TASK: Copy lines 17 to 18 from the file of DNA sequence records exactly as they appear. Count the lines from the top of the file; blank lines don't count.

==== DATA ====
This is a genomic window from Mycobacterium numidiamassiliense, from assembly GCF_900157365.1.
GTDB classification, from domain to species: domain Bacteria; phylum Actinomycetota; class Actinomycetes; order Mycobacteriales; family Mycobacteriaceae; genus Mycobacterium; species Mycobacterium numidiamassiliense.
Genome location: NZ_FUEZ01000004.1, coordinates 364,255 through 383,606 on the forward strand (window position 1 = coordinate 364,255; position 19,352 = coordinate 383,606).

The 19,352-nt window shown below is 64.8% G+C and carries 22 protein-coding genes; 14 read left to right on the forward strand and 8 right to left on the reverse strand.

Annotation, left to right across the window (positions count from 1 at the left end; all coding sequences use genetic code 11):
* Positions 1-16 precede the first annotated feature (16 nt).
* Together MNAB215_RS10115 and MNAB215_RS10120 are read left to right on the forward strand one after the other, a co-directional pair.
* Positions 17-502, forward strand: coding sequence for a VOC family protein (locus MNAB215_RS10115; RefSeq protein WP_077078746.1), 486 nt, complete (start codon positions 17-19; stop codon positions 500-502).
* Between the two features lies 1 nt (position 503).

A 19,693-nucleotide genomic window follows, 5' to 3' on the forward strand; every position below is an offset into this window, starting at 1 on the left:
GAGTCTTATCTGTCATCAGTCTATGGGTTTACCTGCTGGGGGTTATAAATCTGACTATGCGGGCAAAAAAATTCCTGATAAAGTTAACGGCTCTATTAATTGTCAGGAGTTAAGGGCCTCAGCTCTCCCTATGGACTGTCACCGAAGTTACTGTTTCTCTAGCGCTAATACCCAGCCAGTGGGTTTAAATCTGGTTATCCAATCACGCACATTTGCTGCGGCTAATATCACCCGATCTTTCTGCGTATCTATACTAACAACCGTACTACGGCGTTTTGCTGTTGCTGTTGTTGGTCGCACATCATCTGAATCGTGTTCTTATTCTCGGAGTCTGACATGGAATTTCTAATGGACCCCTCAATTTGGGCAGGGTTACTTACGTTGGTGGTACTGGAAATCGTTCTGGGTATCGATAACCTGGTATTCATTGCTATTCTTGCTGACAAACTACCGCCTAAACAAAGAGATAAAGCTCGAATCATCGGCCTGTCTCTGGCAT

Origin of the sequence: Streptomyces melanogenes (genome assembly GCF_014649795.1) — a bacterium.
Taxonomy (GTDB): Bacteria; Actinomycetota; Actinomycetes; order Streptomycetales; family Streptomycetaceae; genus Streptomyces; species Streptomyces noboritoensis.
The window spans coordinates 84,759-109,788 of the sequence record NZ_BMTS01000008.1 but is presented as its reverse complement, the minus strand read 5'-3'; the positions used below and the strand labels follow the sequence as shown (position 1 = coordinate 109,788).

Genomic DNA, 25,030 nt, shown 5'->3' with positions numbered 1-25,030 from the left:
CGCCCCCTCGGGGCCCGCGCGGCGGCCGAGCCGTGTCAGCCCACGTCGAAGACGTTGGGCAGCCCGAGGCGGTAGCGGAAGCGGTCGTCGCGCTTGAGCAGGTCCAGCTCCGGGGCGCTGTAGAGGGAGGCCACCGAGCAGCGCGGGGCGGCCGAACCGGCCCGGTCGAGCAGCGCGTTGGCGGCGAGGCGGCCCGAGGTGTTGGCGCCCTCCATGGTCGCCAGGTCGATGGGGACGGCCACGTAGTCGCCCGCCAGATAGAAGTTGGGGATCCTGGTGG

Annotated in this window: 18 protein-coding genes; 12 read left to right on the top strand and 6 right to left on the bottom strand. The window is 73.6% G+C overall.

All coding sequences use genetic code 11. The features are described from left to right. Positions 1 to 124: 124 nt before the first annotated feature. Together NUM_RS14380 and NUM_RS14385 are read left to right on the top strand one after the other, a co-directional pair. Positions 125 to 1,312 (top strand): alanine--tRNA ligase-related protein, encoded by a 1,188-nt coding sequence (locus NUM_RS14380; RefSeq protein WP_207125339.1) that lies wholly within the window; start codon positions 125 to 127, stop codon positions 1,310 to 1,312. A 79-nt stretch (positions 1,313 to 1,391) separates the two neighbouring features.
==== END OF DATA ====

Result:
Annotated in this window: 18 protein-coding genes; 12 read left to right on the top strand and 6 right to left on the bottom strand. The window is 73.6% G+C overall.

All coding sequences use genetic code 11. The features are described from left to right. Positions 1 to 124: 124 nt before the first annotated feature. Together NUM_RS14380 and NUM_RS14385 are read left to right on the top strand one after the other, a co-directional pair. Positions 125 to 1,312 (top strand): alanine--tRNA ligase-related protein, encoded by a 1,188-nt coding sequence (locus NUM_RS14380; RefSeq protein WP_207125339.1) that lies wholly within the window; start codon positions 125 to 127, stop codon positions 1,310 to 1,312. A 79-nt stretch (positions 1,313 to 1,391) separates the two neighbouring features.